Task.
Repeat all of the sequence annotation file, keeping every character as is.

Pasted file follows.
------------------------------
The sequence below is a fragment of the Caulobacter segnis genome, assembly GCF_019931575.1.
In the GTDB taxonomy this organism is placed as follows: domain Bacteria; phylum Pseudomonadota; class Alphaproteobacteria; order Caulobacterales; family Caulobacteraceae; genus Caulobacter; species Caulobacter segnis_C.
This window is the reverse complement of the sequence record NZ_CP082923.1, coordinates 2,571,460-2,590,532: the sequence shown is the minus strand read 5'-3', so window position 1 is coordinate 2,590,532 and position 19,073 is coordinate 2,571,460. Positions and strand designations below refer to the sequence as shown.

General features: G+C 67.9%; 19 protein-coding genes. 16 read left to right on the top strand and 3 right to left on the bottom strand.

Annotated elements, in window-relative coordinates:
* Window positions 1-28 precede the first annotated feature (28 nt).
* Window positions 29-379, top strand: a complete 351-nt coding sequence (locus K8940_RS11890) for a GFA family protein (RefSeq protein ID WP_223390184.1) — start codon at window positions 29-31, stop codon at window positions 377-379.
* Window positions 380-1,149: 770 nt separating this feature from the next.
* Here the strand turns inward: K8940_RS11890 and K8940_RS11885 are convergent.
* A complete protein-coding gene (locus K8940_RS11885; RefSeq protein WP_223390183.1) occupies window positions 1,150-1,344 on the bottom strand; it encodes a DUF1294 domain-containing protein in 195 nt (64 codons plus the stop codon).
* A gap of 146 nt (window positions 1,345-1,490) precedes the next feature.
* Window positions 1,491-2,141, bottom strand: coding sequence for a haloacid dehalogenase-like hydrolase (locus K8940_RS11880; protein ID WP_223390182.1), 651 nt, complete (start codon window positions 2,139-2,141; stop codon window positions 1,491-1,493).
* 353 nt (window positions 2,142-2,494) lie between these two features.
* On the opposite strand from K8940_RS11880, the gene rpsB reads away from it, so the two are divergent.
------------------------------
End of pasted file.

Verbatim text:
The sequence below is a fragment of the Caulobacter segnis genome, assembly GCF_019931575.1.
In the GTDB taxonomy this organism is placed as follows: domain Bacteria; phylum Pseudomonadota; class Alphaproteobacteria; order Caulobacterales; family Caulobacteraceae; genus Caulobacter; species Caulobacter segnis_C.
This window is the reverse complement of the sequence record NZ_CP082923.1, coordinates 2,571,460-2,590,532: the sequence shown is the minus strand read 5'-3', so window position 1 is coordinate 2,590,532 and position 19,073 is coordinate 2,571,460. Positions and strand designations below refer to the sequence as shown.

General features: G+C 67.9%; 19 protein-coding genes. 16 read left to right on the top strand and 3 right to left on the bottom strand.

Annotated elements, in window-relative coordinates:
* Window positions 1-28 precede the first annotated feature (28 nt).
* Window positions 29-379, top strand: a complete 351-nt coding sequence (locus K8940_RS11890) for a GFA family protein (RefSeq protein ID WP_223390184.1) — start codon at window positions 29-31, stop codon at window positions 377-379.
* Window positions 380-1,149: 770 nt separating this feature from the next.
* Here the strand turns inward: K8940_RS11890 and K8940_RS11885 are convergent.
* A complete protein-coding gene (locus K8940_RS11885; RefSeq protein WP_223390183.1) occupies window positions 1,150-1,344 on the bottom strand; it encodes a DUF1294 domain-containing protein in 195 nt (64 codons plus the stop codon).
* A gap of 146 nt (window positions 1,345-1,490) precedes the next feature.
* Window positions 1,491-2,141, bottom strand: coding sequence for a haloacid dehalogenase-like hydrolase (locus K8940_RS11880; protein ID WP_223390182.1), 651 nt, complete (start codon window positions 2,139-2,141; stop codon window positions 1,491-1,493).
* 353 nt (window positions 2,142-2,494) lie between these two features.
* On the opposite strand from K8940_RS11880, the gene rpsB reads away from it, so the two are divergent.